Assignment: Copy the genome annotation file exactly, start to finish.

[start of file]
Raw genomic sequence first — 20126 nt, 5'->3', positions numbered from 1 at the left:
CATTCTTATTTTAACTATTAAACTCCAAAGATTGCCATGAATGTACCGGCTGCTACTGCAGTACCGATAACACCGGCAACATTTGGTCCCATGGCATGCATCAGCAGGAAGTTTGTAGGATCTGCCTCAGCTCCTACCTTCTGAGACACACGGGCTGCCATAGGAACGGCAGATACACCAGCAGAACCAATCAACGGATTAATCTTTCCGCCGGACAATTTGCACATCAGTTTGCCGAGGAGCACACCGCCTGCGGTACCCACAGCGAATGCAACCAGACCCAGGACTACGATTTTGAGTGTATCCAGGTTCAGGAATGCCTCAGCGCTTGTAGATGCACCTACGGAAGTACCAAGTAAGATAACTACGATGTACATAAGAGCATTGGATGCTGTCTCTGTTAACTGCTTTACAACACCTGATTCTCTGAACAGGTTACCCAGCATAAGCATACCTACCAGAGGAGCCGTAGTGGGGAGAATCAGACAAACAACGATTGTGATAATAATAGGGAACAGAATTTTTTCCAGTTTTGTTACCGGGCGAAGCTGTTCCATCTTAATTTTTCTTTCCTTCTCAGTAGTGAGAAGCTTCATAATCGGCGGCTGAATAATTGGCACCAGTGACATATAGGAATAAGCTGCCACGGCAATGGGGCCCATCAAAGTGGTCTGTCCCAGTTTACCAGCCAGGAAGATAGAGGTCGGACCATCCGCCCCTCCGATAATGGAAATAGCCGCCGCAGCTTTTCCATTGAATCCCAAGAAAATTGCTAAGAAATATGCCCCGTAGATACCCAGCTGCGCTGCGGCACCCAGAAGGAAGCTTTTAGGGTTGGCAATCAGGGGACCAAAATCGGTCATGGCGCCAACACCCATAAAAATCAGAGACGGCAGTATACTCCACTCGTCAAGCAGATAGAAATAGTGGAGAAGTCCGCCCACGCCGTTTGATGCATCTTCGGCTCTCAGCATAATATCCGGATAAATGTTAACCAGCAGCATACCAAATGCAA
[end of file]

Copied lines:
Raw genomic sequence first — 20126 nt, 5'->3', positions numbered from 1 at the left:
CATTCTTATTTTAACTATTAAACTCCAAAGATTGCCATGAATGTACCGGCTGCTACTGCAGTACCGATAACACCGGCAACATTTGGTCCCATGGCATGCATCAGCAGGAAGTTTGTAGGATCTGCCTCAGCTCCTACCTTCTGAGACACACGGGCTGCCATAGGAACGGCAGATACACCAGCAGAACCAATCAACGGATTAATCTTTCCGCCGGACAATTTGCACATCAGTTTGCCGAGGAGCACACCGCCTGCGGTACCCACAGCGAATGCAACCAGACCCAGGACTACGATTTTGAGTGTATCCAGGTTCAGGAATGCCTCAGCGCTTGTAGATGCACCTACGGAAGTACCAAGTAAGATAACTACGATGTACATAAGAGCATTGGATGCTGTCTCTGTTAACTGCTTTACAACACCTGATTCTCTGAACAGGTTACCCAGCATAAGCATACCTACCAGAGGAGCCGTAGTGGGGAGAATCAGACAAACAACGATTGTGATAATAATAGGGAACAGAATTTTTTCCAGTTTTGTTACCGGGCGAAGCTGTTCCATCTTAATTTTTCTTTCCTTCTCAGTAGTGAGAAGCTTCATAATCGGCGGCTGAATAATTGGCACCAGTGACATATAGGAATAAGCTGCCACGGCAATGGGGCCCATCAAAGTGGTCTGTCCCAGTTTACCAGCCAGGAAGATAGAGGTCGGACCATCCGCCCCTCCGATAATGGAAATAGCCGCCGCAGCTTTTCCATTGAATCCCAAGAAAATTGCTAAGAAATATGCCCCGTAGATACCCAGCTGCGCTGCGGCACCCAGAAGGAAGCTTTTAGGGTTGGCAATCAGGGGACCAAAATCGGTCATGGCGCCAACACCCATAAAAATCAGAGACGGCAGTATACTCCACTCGTCAAGCAGATAGAAATAGTGGAGAAGTCCGCCCACGCCGTTTGATGCATCTTCGGCTCTCAGCATAATATCCGGATAAATGTTAACCAGCAGCATACCAAATGCAA